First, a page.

Tag Archives: Science

The Comforts of the Multiverse

I’ve  been reading Brian Greene’s The Hidden Reality: Parallel Universes and the Deep Laws of the Cosmos. What a wonderful book! This is my third or fourth time through it and I find something new to appreciate each time.

In all likelihood, there are not only multiple universes, but an infinite number of them. This is what most versions of eternal inflation entail. The evidence for inflation grows stronger every year, and eternal inflation is the most likely variety of it.

Greene’s book explores half a dozen versions of the multiverse (multiple, or parallel, universes), and most of them are not mutually exclusive. There could be several flavors of parallelism at work simultaneously.

One likely aspect of the multiverse is what Greene calls the Swiss cheese model, in which our universe is like one of the bubbles in a block of Swiss cheese. The block has always existed, and has always been infinite in extent. (To those who ask, “Where did it come from?” I would reply, “Why should nothing be the default state? If there were nothing, we would be asking, ‘Who took everything away?’ …except we would not be here to ask that.”) The block expands due to processes that I only started to understand on this reading of the book and which I won’t attempt to explain here. In fact, it has always been expanding (but has always been infinite — infinity is a strange thing). Once in a while, a quantum fluctuation causes a “bubble” to form, one of which is our universe. These bubbles are carried away from each other in the expanding block, keeping them as isolated and distinct universes.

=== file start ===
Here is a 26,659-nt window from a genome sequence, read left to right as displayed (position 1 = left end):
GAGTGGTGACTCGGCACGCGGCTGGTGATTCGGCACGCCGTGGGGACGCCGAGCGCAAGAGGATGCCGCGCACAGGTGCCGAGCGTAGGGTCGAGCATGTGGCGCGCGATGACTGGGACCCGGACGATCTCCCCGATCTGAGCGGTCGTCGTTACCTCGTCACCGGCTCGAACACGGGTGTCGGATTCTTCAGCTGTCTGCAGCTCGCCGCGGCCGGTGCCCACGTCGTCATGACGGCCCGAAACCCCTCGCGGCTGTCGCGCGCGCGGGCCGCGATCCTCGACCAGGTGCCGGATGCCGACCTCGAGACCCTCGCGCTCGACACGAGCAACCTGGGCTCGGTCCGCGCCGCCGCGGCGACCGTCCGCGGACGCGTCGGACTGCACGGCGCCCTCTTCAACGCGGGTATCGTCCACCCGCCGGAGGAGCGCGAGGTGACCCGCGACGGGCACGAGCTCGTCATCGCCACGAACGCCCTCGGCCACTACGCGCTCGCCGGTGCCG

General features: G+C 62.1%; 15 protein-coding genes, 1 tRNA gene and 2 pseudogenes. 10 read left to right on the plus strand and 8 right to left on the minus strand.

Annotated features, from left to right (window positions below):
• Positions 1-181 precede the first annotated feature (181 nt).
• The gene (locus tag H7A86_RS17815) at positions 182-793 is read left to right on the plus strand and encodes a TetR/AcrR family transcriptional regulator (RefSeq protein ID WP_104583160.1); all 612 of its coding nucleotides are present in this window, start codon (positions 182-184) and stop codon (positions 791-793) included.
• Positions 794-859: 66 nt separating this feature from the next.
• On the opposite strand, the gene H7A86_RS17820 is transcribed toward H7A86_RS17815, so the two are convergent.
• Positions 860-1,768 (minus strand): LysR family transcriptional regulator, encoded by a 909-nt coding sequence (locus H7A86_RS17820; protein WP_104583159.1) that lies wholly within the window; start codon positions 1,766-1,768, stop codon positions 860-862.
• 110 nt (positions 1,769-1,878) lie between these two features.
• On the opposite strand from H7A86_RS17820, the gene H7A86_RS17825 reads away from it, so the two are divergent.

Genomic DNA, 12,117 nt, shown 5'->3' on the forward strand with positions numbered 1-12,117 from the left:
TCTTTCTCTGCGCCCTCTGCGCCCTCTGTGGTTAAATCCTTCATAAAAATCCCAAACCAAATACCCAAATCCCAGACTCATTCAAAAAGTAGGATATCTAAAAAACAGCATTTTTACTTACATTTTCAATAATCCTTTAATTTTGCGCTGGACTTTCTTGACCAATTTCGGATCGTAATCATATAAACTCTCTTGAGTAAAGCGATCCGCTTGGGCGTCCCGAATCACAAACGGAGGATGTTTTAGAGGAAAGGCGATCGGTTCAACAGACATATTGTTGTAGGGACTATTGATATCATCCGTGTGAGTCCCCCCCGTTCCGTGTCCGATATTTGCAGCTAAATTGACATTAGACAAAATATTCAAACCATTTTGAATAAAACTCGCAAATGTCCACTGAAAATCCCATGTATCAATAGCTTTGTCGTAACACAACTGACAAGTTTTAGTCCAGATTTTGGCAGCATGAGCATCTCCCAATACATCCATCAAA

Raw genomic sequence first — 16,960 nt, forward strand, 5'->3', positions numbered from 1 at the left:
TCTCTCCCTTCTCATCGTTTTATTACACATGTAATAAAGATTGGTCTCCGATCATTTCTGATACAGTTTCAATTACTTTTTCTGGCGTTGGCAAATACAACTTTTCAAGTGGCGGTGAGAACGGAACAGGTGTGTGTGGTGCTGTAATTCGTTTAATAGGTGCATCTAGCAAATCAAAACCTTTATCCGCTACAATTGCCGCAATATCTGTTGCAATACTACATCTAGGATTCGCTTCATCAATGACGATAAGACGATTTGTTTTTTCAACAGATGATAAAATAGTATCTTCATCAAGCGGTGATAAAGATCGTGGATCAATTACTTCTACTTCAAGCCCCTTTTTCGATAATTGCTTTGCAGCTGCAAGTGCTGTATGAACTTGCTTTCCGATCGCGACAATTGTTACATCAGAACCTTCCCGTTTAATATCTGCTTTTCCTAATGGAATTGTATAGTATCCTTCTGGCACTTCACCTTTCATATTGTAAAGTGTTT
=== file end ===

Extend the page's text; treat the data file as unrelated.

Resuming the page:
Because this has been happening forever, the number of bubble universes is already infinite. An infinite number are yet to come.

This post is not about how all that might work. For now, I only want to dwell on why I find this idea of infinite universes so comforting.

To appreciate it, you first must grasp just what infinity entails. Think of repeating an experiment an infinite number of times. If your experiment is to roll a pair of dice, then every possible outcome would happen at least once. In fact, it would happen an infinite number of times. Double-sixes? An infinite number of them. That’s amazing, but we’re just getting started.

Suppose your experiment is to thoroughly shuffle a deck of cards. Any outcome you can think of will be represented, including the outcome of the deck sorted just as it was when the box was opened: all the spades, followed by all the diamonds, clubs and hearts, and sorted by rank within suit. In fact, that will happen an infinite number of times. It’s harder to believe than getting an infinite number of double-sixes, but it’s true for exactly the same reason. Infinity is really big!